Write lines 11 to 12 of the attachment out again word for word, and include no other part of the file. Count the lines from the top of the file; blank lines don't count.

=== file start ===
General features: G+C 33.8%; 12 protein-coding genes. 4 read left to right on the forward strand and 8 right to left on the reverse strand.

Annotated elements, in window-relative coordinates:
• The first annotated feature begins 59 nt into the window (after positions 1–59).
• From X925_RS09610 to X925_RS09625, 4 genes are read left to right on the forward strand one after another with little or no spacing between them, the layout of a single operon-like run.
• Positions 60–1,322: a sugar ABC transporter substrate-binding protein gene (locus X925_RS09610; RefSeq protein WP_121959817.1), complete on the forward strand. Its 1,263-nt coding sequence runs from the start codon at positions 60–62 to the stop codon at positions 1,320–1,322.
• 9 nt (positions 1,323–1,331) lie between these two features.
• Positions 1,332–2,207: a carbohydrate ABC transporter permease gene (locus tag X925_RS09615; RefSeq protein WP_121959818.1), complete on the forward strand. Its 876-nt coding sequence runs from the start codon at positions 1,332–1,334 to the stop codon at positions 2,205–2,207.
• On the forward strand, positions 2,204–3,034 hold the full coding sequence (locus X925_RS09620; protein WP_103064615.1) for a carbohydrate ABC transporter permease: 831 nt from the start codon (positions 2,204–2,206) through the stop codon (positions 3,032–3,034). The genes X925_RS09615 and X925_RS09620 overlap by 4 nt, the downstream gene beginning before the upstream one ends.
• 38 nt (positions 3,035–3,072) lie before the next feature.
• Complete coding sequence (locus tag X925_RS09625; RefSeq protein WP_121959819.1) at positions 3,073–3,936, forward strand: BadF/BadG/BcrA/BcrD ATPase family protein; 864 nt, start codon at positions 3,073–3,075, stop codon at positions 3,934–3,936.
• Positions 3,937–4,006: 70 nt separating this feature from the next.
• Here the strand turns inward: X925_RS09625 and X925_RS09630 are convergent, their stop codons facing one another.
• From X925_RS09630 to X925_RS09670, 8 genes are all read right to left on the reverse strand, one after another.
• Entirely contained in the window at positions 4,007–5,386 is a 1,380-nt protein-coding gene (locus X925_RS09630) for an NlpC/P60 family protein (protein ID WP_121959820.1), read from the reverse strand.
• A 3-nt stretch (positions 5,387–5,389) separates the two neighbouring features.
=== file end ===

• Positions 3,937–4,006: 70 nt separating this feature from the next.
• Here the strand turns inward: X925_RS09625 and X925_RS09630 are convergent, their stop codons facing one another.